The description of illustrative embodiments and best modes of the present invention is not intended to limit the scope of the invention. Various modifications, alternative constructions and equivalents may be employed without departing from the true spirit and scope of the appended claims.
|Cited Patent||Filing date||Publication date||Applicant||Title|
|US2254665||Sep 5, 1939||Sep 2, 1941||Armour & Co||Insect repellent containing aliphatic alcohols|
|US3668226||Feb 26, 1970||Jun 6, 1972||Us Army||Straight chain aliphatic carboxylic acid monoesters of 1,3-dihydroxy-2-propanone|
|US4205086||Dec 2, 1977||May 27, 1980||Stokeley-Van Camp, Inc.||Method for the treatment of gallstones|
|US4707496||Apr 4, 1985||Nov 17, 1987||Simmons Nominees Pty. Ltd.||Insect repellent soap composition|
|US4818535 *||Feb 17, 1988||Apr 4, 1989||Dalgety U.K. Limited||Repellent compositions|
|US5064859||Dec 14, 1988||Nov 12, 1991||Yissum Research Development Company Of The Hebrew University Of Jerusalem||Licidal compositions containing carboxylic acids|
|US5093326||Jun 19, 1989||Mar 3, 1992||Stephen Herman||Repellant compositions|
|US5321048||Jan 21, 1993||Jun 14, 1994||International Flavors & Fragrances Inc.||Use of ketone and alcohol-containing compositions for repelling blood feeding arthropods|
|US5587401||Jun 6, 1995||Dec 24, 1996||The United States Of America As Represented By The Secretary Of Agriculture||Repellents for ants|
|US5589181||Feb 24, 1993||Dec 31, 1996||Franz Bencsits||Insect repellent|
|US5594029||May 11, 1995||Jan 14, 1997||Franz Bencsits||Use of first runnings coconut fatty acid as insect-repellent|
|US5695809 *||Nov 14, 1995||Dec 9, 1997||Micron Display Technology, Inc.||Sol-gel phosphors|
|US5855903 *||Nov 20, 1997||Jan 5, 1999||International Flavors & Fragrances Inc.||Use of dimethyl substituted oxymethyl cyclohexane derivatives for their insect repellency properties|
|DE4206090A1 *||Feb 27, 1992||Sep 2, 1993||Perycut Chemie Ag||Insektenabwehrmittel|
|JPS6348203A||Title not available|
|1||Le Quere et al: Goat Cheese flavor-Int. Dairy Fed. 1996,9603 (CAPLUS Abstract-Apr. 1997-195702).*|
|2||Le Quere et al: Goat Cheese flavor—Int. Dairy Fed. 1996,9603 (CAPLUS Abstract-Apr. 1997-195702).*|
|3||Reifenrath, WG, Hawkins, GS, and Kurtz, MS. "Evaporation and Skin Penetration Characteristics of Mosquito Repellent Formulations" J. Mosquito Control Association, vol. 5, Mar. 1989 No. 1, pp. 45-51.|
|4||Reifenrath, WG. "Volatile Substances" Cosmetics & Toiletries, vol. 110, Jul. 1995, pp. 85-93.|
|5||Skinner, WA, Tong, HC, Johnson, H., Parkhurst, R.M., Thomas, D., Spencer, T., Akers, W., Skidmore, D., and Maibach, H. "Influence of Human Skin Surface Lipids on Protection Time of Topical Mosquito Repellent" J. Pharmaceutical Sciences, vol. 66, No. 12, Dec. 1977, pp. 1764-1766.|
|6||Skinner, WA, Tong, HC, Maibach, H., Khan, AA., Pearson, T. "Repellency of Skin Surface Lipids of Humans to Mosquitoes" Science, 149, 1965, pp. 305-306.|
|7||Skinner, WA, Tong, HC, Maibach, HI, and Skidmore, D. "Human Skin-Surface Lipid Fatty Acids-Mosquito Repellents" Experientia, vol. 26, 1970, pp. 728-730.|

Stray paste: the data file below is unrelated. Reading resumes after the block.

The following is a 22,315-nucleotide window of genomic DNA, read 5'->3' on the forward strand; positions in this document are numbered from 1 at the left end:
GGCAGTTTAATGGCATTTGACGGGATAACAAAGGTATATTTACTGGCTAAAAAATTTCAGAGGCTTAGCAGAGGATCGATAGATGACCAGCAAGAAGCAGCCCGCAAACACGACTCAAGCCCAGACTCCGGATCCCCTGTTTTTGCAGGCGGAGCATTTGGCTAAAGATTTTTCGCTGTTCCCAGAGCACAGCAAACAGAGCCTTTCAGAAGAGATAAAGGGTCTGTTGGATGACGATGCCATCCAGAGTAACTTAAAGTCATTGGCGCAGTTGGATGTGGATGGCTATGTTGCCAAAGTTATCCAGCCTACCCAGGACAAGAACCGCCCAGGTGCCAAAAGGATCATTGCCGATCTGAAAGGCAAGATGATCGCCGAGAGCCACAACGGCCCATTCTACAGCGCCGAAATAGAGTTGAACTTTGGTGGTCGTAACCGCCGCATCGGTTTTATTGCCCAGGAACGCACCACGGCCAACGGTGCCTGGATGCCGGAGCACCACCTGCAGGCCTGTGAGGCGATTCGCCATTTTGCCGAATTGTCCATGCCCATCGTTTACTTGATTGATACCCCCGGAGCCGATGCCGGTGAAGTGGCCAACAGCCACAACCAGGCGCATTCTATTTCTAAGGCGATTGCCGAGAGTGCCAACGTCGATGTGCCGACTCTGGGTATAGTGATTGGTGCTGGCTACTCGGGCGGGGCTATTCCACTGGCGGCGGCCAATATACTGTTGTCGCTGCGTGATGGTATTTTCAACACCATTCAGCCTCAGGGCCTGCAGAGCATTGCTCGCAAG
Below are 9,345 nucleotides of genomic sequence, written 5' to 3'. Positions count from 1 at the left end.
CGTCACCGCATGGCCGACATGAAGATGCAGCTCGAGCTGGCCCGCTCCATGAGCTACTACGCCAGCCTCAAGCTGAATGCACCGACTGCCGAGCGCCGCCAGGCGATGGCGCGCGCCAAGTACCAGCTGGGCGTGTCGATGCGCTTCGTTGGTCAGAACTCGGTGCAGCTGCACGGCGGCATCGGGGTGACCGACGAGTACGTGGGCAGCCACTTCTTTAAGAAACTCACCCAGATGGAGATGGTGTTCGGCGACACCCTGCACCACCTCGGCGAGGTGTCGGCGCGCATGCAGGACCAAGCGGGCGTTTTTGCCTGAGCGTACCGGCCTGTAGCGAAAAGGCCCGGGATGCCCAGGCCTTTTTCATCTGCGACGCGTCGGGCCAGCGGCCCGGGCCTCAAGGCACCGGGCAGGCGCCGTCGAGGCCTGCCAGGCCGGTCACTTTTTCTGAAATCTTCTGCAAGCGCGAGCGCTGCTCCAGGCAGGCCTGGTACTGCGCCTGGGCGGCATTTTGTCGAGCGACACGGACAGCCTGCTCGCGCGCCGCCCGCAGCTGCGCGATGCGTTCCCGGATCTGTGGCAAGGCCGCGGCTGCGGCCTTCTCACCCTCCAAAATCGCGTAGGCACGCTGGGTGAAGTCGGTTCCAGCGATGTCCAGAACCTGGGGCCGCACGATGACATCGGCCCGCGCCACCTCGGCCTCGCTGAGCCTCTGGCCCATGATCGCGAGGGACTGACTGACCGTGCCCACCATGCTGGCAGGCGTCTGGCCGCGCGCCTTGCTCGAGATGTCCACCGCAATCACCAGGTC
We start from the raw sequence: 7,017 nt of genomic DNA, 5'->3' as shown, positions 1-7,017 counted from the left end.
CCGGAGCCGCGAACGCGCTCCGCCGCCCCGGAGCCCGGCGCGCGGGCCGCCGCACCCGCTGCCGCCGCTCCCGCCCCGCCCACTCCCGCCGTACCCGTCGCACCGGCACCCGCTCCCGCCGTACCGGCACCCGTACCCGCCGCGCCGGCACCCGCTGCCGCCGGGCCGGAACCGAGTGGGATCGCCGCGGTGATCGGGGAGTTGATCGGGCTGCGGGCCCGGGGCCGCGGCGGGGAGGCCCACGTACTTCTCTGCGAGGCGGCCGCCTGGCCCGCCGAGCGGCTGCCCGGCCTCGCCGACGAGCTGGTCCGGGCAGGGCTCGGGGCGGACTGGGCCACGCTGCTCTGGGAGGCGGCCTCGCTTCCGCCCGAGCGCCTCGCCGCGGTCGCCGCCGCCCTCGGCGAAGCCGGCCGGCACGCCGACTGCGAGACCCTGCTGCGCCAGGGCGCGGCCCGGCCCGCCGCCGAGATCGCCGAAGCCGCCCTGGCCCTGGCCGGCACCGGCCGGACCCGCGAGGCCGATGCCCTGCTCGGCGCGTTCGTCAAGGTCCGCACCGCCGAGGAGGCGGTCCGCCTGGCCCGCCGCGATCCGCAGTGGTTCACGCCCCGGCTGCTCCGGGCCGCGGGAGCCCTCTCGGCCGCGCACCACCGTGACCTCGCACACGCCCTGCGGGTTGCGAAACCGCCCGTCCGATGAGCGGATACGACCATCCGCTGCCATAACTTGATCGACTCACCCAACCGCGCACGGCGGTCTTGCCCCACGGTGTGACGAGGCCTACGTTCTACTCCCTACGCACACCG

|8||Skinner, WA. and Johnson, HL. "The Design of Insect Repellents" Drug Design, vol. 10, Ariens, E.J., Ed., Academic Press, New York, 1980, pp. 277-305.|
|9||W. V. King, "Chemicals Evaluated as Insecticides and Repellents at Orlando, Fla.", U.S. Department of Agriculture, Agriculture Handbook No. 69, Issued May 1954, 7 pgs.|
|Citing Patent||Filing date||Publication date||Applicant||Title|
|US6444216 *||Aug 13, 2001||Sep 3, 2002||Stratacor, Inc.||Natural insect repellent|
|US6958146||May 28, 2003||Oct 25, 2005||Bug Buster Ltd.||Compounds to affect insect behavior and to enhance insecticides|
|US7531188||Apr 28, 2005||May 12, 2009||Smg Brands, Inc.||Pest-combating compositions comprising soy methyl ester|
|US7713314||Apr 21, 2007||May 11, 2010||Allen Jones||Biodiesel candle|
|US7867479||Sep 29, 2005||Jan 11, 2011||Bug Buster, Ltd.||Compounds to affect insect behavior and/or bird behavior|
|US8012554||Sep 12, 2007||Sep 6, 2011||Pactiv Corporation||Bags having odor management capabilities|
|US8481063 *||Jul 23, 2002||Jul 9, 2013||Fulltec Ag||Insect repellent|
|US8889731||Mar 28, 2008||Nov 18, 2014||Contech Enterprises Inc.||Compounds, compositions and methods for repelling blood-feeding arthropods and deterring their landing and feeding|
|US8911757||Apr 16, 2010||Dec 16, 2014||Stratacor, Inc.||Pesticidal compositions for insects and arthropods|
|US9095135||Jan 14, 2013||Aug 4, 2015||Fashion Chemicals, Gmbh & Co. Kg||Microencapsulated volatile insect repellent and/or insecticide agent and methods of making and using the same|
|US9326520 *||Mar 2, 2007||May 3, 2016||The University Court Of The University Of Aberdeen||Pest repellent comprising geranylacetone|
|US20040009563 *||Jul 8, 2003||Jan 15, 2004||Teunis Dekker||Method of producing vertebrate host mimic with modified lipid based media|
|US20040156742 *||Feb 11, 2003||Aug 12, 2004||Milan Jolanda Bianca||Synergistically-effective cyclohexylethan-1-yl ester mixtures as malodour counteractants as measured physiologically and psychometrically and methods for using same|